This candidate reminded me of many of the recruiting firm owners I speak with. We all get distracted by what is going on in the moment and feel compelled to react to each situation that comes across our desk each day. At the end of many days we sit there wondering if we got anything done to build our business at all that day!

Sure, you are “busy”, but your day is managing you and you are not managing your day. Just as my candidate could always find other things to do, many of us in recruiting find other things to do besides those directly related to bringing in revenue NOW!

You can apply this principle to your company by managing your day in blocks of time. Turn off your email when you are on the phone. (I would remove my candidate’s laptop so she couldn’t check email, the Internet, etc. I left her only with a print out of names to call.) Also, determine your goals for the week on Monday. Put various tasks in 30-60 minute blocks on your calendar and make sure to build in time for unanticipated problems.

2) Have a Plan!

Part of our time management problem discussed above was directly related to the fact that we were not clear on what needed to be done day-to-day for the three-month primary season. This is one of the things that caused us to briefly drift early on in the campaign.

Sure we had a goal of winning the primary, but we were not EXACTLY clear on how we were going to do that.

So many recruiters and recruiting firm owners have goals too. They want to bill $500,000 or $1,000,000 or more. Then you ask them “how” they are going to do it and you get no specific answer. They do not know what $500,000 looks like. They don’t know how many placements it takes, how many interviews they have to arrange, how many calls they have to make, etc.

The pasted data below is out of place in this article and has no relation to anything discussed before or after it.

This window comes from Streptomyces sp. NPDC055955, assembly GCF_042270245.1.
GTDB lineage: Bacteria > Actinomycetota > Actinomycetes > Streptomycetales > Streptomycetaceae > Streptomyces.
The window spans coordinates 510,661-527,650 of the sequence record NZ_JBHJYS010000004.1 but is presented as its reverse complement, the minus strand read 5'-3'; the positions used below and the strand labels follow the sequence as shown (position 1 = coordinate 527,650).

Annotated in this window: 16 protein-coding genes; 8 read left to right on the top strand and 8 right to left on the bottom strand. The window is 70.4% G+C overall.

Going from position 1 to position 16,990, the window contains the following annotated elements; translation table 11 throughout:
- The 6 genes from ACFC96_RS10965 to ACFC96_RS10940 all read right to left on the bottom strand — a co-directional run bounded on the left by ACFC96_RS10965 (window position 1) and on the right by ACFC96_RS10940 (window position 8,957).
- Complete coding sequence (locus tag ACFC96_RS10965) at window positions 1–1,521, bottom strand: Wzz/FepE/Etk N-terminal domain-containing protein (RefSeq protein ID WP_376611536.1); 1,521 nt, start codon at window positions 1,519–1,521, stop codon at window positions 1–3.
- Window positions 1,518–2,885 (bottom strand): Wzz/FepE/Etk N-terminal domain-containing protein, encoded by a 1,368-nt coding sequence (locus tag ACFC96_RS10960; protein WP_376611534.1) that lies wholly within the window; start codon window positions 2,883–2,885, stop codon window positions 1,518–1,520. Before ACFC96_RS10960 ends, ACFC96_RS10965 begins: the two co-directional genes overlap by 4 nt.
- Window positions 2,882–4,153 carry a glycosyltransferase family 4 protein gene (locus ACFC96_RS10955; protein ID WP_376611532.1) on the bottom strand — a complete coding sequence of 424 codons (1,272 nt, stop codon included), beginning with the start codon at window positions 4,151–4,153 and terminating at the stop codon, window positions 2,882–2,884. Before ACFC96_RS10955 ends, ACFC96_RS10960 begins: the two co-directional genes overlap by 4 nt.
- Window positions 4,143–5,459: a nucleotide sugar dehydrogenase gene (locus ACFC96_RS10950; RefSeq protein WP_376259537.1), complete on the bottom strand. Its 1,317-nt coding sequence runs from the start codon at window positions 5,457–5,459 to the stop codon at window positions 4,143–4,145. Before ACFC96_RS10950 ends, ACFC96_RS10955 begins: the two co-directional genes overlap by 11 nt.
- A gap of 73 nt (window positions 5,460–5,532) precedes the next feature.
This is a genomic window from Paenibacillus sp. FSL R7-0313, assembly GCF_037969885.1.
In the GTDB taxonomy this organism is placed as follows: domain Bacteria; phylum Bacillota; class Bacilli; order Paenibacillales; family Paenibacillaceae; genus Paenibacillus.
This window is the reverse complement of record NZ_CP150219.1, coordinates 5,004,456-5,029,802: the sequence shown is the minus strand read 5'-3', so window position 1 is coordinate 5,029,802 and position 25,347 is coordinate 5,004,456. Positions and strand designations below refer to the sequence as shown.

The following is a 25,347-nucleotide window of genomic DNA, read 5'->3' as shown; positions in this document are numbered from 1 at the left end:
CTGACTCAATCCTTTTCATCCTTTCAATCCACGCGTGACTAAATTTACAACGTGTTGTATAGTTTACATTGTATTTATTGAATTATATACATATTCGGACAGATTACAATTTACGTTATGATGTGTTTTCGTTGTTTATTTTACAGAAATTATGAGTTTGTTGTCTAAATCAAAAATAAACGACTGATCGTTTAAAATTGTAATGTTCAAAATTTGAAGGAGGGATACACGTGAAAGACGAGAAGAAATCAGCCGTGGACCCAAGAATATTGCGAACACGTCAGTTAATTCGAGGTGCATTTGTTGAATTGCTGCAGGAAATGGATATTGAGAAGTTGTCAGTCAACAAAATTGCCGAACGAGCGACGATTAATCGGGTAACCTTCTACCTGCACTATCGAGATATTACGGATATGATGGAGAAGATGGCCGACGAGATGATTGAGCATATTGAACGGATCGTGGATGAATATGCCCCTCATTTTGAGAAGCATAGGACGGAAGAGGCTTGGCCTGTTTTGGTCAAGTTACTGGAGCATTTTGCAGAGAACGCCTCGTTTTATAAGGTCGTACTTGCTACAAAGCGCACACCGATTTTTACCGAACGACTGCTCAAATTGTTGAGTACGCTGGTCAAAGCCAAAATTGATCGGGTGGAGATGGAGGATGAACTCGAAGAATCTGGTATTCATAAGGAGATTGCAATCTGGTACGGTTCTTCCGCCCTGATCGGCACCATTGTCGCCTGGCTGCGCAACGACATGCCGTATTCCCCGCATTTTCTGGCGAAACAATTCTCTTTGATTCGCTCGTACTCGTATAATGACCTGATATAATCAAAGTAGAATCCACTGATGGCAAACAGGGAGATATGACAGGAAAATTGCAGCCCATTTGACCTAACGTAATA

So we asked what exactly winning the primary “looked like”, how many votes did we need, where were they going to come from, etc.

At that point it became clear we didn’t have all the answers. You see, I had successfully managed local campaigns for Mayor and Board of Finance, but NOT US Congress. Running a race for Congress is another league. When we began asking ourselves exactly what needed to occur for us to win, we realized we were not clear. We quickly uncovered our knowledge gaps. We were committed to winning but not clear on the path to take.

Based on this revelation we decided to….

3) Hire a Consultant.

We only had 90 days to execute on a strategy that would win the election. It became obvious that even though engaging a consultant would be expensive, it could be the best investment we made. (it was!)